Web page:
Justin Bieber's Mom, Pattie Mallette: 7 Things to Know
Pattie Mallette propelled Justin Bieber to stardom, and she got a few moments in the spotlight at Sunday's American Music Awards when her son brought her on stage to accept his Artist of the Year trophy. "I want to thank you for everything," he said. "It's hard to grow up with everyone watching me."
But Mallette's transitioned to life under the microscope pretty seamlessly. In interviews, the 38-year-old single mom has revealed how she tries to keep her son grounded, and she's written a book about her own life, "Nowhere but Up." Read on for five things to know about the mom of today's most major pop music sensation:
1. She put him on YouTube. Bieber fans know this story by heart, but it's worth repeating for the uninitiated. Mallette launched her son's career by uploading videos of him singing R&B hits to YouTube. "I put up a little video on YouTube for Grandma and some relatives to see, and the next thing we knew, all these strangers were clicking onto it, probably because they recognized the song," Mallette told Vanity Fair in 2011. "It was 'Oh look, honey, you have a hundred views,' Then 'Oh wow, a thousand views.'… Next thing we knew, thousands and thousands of views. But it never once occurred to me that there would be a music career out of this."
2. She was encouraged to have an abortion. Mallette was 17 when she got pregnant. She never married Bieber's father, on-and-off boyfriend Jeremy Jack Bieber, and in her book "Nowhere but Up," she writes that people around her pressured her to terminate her pregnancy. "I knew that I had to do what it took," she writes. "I just couldn't abort him." She and Bieber's father have remained friends for the sake of their son.
3. She was abused as a child. Mallette also chronicles years of childhood abuse in her book. She writes that she was about 3 when she was first sexually abused by someone she knew. "I was sexually violated so many times that as the years went by it began to feel normal," she writes. "It's a strange marriage - knowing something is wrong yet at the same time finding it familiar and commonplace." Mallette doesn't identify her molesters, but calls out to them in the acknowledgments of her book, writing "To my abusers: I forgive you."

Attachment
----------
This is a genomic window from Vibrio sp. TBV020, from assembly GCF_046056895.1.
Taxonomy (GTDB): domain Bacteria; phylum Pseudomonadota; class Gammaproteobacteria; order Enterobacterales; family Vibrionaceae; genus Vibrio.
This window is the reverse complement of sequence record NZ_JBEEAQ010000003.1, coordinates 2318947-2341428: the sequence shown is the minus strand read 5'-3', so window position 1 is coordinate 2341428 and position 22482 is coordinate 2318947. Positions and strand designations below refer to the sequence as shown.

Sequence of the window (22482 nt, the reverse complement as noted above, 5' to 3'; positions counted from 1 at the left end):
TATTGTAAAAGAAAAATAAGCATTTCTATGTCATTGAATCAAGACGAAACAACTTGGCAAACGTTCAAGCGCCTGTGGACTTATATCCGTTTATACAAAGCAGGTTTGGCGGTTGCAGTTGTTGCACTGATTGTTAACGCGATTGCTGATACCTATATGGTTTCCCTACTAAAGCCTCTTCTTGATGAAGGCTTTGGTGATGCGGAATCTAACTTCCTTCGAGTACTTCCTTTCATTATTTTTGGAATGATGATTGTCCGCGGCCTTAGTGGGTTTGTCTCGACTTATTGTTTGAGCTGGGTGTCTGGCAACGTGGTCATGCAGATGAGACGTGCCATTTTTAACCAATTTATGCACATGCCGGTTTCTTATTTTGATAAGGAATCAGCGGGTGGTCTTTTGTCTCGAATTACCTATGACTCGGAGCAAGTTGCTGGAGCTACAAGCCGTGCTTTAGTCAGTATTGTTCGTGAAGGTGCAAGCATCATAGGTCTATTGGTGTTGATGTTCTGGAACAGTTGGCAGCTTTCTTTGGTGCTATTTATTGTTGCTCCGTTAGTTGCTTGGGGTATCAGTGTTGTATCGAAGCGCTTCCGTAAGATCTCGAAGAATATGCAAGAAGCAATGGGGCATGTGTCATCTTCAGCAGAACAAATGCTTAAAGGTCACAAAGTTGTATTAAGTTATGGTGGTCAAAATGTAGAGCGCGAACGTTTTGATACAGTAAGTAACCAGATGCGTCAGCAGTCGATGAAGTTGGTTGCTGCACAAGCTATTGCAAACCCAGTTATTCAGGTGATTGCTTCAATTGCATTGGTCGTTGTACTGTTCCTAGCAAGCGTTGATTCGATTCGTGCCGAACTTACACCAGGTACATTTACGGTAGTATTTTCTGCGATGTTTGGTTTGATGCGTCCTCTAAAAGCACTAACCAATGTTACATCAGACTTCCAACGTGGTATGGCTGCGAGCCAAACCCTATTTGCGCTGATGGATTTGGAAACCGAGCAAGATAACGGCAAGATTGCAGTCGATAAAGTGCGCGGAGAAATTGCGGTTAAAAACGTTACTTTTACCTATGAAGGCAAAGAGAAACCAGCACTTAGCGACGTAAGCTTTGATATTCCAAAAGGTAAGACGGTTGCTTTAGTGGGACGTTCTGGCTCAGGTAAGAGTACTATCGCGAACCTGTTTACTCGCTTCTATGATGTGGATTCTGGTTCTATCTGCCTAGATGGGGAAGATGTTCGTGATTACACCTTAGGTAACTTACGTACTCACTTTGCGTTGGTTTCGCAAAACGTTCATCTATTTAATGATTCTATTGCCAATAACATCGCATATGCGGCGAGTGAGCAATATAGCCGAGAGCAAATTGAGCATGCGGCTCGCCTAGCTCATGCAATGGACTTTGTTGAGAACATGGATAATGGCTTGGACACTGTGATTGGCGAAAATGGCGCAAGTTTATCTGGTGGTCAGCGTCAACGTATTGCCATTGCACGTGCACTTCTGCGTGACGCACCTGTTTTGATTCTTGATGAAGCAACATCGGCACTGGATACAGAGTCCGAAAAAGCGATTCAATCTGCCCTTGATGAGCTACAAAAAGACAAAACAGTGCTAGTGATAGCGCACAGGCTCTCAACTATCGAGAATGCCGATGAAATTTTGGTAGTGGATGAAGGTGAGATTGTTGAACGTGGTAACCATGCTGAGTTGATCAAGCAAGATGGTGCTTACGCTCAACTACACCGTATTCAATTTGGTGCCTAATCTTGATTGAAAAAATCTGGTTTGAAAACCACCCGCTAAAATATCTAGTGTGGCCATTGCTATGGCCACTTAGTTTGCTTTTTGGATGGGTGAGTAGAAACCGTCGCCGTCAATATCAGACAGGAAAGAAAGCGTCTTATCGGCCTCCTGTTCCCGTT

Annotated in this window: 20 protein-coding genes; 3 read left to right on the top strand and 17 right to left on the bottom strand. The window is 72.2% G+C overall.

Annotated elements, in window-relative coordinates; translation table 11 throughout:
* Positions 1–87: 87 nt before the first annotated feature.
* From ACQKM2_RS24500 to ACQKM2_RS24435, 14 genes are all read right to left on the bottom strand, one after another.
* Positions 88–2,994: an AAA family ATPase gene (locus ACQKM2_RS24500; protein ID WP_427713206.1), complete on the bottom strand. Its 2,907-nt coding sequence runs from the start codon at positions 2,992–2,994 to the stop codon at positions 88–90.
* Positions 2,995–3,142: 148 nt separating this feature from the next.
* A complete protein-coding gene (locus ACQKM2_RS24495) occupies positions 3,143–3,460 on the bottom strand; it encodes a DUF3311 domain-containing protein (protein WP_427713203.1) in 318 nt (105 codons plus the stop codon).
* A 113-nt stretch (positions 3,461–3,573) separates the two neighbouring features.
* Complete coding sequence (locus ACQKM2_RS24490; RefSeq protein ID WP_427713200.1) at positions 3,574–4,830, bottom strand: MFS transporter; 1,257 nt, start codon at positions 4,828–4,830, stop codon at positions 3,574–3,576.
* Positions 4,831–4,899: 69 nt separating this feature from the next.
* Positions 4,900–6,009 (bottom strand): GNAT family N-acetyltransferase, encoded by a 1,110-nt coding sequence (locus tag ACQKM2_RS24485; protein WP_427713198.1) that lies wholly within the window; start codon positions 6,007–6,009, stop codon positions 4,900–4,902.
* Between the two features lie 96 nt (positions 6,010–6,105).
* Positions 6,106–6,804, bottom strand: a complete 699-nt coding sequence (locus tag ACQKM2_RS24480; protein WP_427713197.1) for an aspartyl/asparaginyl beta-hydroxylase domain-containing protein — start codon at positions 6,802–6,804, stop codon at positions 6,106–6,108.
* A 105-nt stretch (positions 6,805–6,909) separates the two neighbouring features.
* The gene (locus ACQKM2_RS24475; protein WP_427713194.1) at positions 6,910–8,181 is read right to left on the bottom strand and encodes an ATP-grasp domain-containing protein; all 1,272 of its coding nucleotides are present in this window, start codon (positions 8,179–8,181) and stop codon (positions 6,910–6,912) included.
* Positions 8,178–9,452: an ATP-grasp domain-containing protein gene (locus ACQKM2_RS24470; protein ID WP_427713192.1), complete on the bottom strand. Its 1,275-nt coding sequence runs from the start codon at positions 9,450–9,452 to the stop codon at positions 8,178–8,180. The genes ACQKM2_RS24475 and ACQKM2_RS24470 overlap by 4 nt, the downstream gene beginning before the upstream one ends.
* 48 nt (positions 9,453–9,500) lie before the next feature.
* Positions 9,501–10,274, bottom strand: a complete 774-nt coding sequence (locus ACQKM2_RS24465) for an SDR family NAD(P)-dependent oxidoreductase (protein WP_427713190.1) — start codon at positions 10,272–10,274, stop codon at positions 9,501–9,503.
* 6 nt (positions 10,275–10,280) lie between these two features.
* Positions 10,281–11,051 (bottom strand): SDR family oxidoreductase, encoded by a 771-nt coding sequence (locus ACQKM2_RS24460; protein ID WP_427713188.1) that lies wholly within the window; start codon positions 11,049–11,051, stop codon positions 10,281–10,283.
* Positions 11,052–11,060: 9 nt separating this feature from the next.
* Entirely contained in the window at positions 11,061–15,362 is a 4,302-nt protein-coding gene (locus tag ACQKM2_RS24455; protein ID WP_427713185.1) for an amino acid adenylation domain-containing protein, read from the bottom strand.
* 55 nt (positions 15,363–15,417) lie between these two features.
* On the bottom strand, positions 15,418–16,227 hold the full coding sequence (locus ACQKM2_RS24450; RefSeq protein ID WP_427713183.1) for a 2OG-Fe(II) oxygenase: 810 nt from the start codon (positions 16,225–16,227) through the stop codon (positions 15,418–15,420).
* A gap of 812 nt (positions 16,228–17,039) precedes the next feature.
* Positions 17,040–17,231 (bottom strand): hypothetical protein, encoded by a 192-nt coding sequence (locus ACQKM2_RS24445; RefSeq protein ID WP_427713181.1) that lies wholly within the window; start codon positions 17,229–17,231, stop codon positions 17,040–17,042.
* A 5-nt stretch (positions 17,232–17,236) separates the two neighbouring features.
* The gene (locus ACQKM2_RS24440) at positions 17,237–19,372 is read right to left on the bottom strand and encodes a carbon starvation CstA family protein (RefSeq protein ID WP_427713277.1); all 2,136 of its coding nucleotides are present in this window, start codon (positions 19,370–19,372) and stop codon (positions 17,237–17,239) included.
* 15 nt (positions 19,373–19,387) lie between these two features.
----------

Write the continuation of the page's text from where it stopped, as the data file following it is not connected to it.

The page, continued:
4. She abused drugs and alcohol. The rampant abuse and "void of having a father in my heart" - an alcoholic himself, he abandoned Mallette's family when she was 2 - drove her to alcohol and drugs. She writes that she smoked pot and did LSD before leaving home at 16 to dabble in drug dealing. At 17, she threw herself in front of a truck and ended up in a mental ward, which led her to seek comfort in Christianity.
5. She and Bieber spent his first years in poverty. "We lived below the poverty level," Mallette told the Atlanta Journal Constitution of her early days as Bieber's mom. "We were on public assistance. Justin and I would go out for dinner. We would share a meal and I would have water. Justin always said he didn't know we were poor, but he's always going to appreciate what he has. When we first moved to Atlanta to get his career started, he had me among other people telling him, 'Don't forget where you came from.'"
Mallette eventually earned her high school degree, got college training in website design, and earned enough cash for Bieber to nurture his growing interest in playing the drums, guitar, and singing.
6. She's shared her past with Bieber. Mallette first told her son about her troubled upbringing when he was 12. "I felt like he was old enough, mature enough to hear my story, and, you know, talk about it," Mallette said in an interview with the Associated Press. "I feel like it's really important for us to talk, and I've always asked him a lot of questions and always tried to protect him from going through the same sort of thing."
7. She's ready to start dating again. Mallette promised Bieber that she wouldn't date again until he turned 18. Now, she's ready, and she told the AP that Bieber will have a say over who she brings home. "I think he's going to be a tough one to please," she said. "He's pretty protective, but yeah, definitely, he would have to approve."